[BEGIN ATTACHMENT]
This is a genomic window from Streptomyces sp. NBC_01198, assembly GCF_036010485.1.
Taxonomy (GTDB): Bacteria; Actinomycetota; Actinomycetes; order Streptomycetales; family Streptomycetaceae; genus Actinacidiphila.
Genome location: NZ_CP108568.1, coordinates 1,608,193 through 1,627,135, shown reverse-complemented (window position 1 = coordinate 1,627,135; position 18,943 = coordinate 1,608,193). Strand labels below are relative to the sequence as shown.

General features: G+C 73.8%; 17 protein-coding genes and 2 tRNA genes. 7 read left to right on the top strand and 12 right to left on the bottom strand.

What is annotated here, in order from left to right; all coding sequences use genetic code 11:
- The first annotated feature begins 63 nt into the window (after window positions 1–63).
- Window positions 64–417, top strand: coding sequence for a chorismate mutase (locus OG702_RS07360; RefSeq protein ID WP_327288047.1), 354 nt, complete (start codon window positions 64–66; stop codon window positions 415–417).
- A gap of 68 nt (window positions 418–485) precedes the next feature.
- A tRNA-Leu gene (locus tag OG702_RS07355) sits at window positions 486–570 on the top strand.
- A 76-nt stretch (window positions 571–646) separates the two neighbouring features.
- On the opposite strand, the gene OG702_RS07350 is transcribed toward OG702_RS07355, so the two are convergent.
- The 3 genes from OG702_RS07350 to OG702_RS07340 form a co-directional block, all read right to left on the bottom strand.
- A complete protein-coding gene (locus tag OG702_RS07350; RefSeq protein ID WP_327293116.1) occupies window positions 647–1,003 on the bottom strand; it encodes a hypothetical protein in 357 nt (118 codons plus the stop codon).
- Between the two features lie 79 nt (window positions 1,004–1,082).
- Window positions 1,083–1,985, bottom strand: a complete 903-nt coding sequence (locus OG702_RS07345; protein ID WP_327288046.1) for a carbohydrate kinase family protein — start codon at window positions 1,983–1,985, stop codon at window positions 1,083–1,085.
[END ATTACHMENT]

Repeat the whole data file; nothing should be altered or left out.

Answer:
This is a genomic window from Streptomyces sp. NBC_01198, assembly GCF_036010485.1.
Taxonomy (GTDB): Bacteria; Actinomycetota; Actinomycetes; order Streptomycetales; family Streptomycetaceae; genus Actinacidiphila.
Genome location: NZ_CP108568.1, coordinates 1,608,193 through 1,627,135, shown reverse-complemented (window position 1 = coordinate 1,627,135; position 18,943 = coordinate 1,608,193). Strand labels below are relative to the sequence as shown.

General features: G+C 73.8%; 17 protein-coding genes and 2 tRNA genes. 7 read left to right on the top strand and 12 right to left on the bottom strand.

What is annotated here, in order from left to right; all coding sequences use genetic code 11:
- The first annotated feature begins 63 nt into the window (after window positions 1–63).
- Window positions 64–417, top strand: coding sequence for a chorismate mutase (locus OG702_RS07360; RefSeq protein ID WP_327288047.1), 354 nt, complete (start codon window positions 64–66; stop codon window positions 415–417).
- A gap of 68 nt (window positions 418–485) precedes the next feature.
- A tRNA-Leu gene (locus tag OG702_RS07355) sits at window positions 486–570 on the top strand.
- A 76-nt stretch (window positions 571–646) separates the two neighbouring features.
- On the opposite strand, the gene OG702_RS07350 is transcribed toward OG702_RS07355, so the two are convergent.
- The 3 genes from OG702_RS07350 to OG702_RS07340 form a co-directional block, all read right to left on the bottom strand.
- A complete protein-coding gene (locus tag OG702_RS07350; RefSeq protein ID WP_327293116.1) occupies window positions 647–1,003 on the bottom strand; it encodes a hypothetical protein in 357 nt (118 codons plus the stop codon).
- Between the two features lie 79 nt (window positions 1,004–1,082).
- Window positions 1,083–1,985, bottom strand: a complete 903-nt coding sequence (locus OG702_RS07345; protein ID WP_327288046.1) for a carbohydrate kinase family protein — start codon at window positions 1,983–1,985, stop codon at window positions 1,083–1,085.